On the other hand, whole food, plant-based eaters who subscribe to the no S.O.S. protocol tend to eat very healthy. (S.O.S. Salt, Oil, Sugar) Yet, even if someone is plant-based, they may not be vegan.
To be clear, this post is not about slamming vegans, but rather to show that not all vegans are created equal.
I am vegan, and have been since 2018, and am amazed at the wide array of food choices vegans have. But again, one thing all vegans have in common is to live in a way “which seeks to exclude, as far as is possible and practicable, all forms of exploitation of, and cruelty to, animals for food, clothing or any other purpose.”
Although plenty of vegans eat super healthy by consuming a whole food, plant-based diet, other vegans eat plenty of processed foods that border on junk food.
The Junk Food Vegan states “You can be vegan and still have a very poor diet. Ideally, your diet should consist of mostly whole plant-based foods which include vegetables, legumes & beans, nuts, seeds, fruits, superfoods, healthy fats, grains and fermented foods.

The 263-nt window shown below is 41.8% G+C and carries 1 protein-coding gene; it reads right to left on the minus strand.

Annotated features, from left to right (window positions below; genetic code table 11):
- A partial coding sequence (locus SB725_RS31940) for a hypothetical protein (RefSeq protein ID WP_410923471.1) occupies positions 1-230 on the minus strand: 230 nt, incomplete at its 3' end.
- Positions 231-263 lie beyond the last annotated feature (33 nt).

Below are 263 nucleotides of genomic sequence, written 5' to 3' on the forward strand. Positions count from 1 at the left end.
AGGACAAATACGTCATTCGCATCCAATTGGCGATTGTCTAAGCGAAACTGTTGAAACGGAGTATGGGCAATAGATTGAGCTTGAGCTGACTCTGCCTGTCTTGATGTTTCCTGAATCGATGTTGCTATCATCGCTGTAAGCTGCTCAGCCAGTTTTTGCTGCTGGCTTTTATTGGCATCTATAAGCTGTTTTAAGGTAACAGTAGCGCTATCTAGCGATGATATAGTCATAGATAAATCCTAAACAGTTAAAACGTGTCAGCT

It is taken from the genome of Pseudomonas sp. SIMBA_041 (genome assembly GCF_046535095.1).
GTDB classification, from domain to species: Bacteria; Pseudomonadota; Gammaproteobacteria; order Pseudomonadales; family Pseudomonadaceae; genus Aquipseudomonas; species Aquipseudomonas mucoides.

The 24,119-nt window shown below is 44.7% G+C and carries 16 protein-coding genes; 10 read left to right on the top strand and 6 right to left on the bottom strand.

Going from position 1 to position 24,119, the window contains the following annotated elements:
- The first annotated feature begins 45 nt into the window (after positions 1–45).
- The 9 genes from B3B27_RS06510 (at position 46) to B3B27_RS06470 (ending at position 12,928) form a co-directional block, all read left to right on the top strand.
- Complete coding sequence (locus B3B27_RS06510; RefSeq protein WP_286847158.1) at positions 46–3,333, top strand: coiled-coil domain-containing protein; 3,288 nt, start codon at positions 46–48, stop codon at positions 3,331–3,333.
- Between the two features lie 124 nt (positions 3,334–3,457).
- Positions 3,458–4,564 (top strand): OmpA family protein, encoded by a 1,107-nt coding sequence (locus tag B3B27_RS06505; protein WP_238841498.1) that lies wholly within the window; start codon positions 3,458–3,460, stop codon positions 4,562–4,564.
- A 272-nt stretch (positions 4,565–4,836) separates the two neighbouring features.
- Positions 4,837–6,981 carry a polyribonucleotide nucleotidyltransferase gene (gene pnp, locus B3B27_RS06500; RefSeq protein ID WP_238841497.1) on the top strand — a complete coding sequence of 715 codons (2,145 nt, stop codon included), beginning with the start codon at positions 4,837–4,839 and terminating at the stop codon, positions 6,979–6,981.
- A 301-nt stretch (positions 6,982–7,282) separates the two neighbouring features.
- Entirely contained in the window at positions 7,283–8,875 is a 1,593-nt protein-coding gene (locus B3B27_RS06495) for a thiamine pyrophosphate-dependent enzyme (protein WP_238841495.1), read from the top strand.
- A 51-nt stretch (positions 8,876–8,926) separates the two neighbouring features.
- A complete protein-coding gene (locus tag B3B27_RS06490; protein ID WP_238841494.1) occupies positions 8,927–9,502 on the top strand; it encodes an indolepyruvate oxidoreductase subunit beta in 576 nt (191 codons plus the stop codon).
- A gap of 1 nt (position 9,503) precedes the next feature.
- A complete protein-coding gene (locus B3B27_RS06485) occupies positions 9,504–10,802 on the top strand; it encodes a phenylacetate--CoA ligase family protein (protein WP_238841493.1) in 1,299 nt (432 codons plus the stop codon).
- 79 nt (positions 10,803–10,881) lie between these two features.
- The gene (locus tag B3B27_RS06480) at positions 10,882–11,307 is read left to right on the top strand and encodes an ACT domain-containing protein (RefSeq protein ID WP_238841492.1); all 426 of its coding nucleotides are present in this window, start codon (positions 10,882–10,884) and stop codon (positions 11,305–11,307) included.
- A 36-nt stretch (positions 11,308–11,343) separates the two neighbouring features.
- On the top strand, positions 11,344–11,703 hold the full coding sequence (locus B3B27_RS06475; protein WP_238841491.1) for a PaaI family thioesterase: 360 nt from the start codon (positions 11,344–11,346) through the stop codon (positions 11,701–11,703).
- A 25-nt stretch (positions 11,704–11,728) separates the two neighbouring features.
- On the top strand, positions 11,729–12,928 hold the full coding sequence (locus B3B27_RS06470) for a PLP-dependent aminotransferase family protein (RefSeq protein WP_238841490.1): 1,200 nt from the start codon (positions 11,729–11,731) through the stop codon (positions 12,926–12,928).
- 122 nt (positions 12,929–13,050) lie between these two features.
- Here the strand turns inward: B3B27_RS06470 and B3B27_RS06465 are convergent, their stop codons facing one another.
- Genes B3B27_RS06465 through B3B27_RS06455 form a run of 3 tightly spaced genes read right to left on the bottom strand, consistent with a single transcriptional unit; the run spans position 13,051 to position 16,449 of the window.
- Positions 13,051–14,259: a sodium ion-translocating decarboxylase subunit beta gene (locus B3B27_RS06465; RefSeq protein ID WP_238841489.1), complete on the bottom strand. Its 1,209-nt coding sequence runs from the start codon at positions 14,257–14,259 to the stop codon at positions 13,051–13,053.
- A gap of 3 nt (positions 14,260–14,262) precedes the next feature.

“A junk food vegan is a vegan who regularly consumes highly processed foods which are essentially made in science labs. Some popular choices are the famous Oreo biscuits as well as a variety of vegan cheeses.” Full post https://theminimalistvegan.com/junk-food-vegan/
My Turning Point from Plant Based to Vegan
When I initially eliminated all animal and dairy from my diet, I did NOT identify as vegan.
However, six months into my change of diet, while at the grocery store, walking by the meat department (headed to the bulk section for nuts and seed) I literally stopped in my tracks. In that moment, I could feel the pain and suffering animals go through due to factory-farming, exploitation, forced breeding, abuse, stress, anxiety and ultimately, a brutal death.
It was in this moment I identified as a vegan and have not looked back. If anything, I continue to learn and grow as a vegan. My commitment is to do all I can to do as little harm to animals in all areas of my life. As well, I interview men and women from all walks of life for both my podcast shows.
Be Aware of Your Triggers and the Bliss Point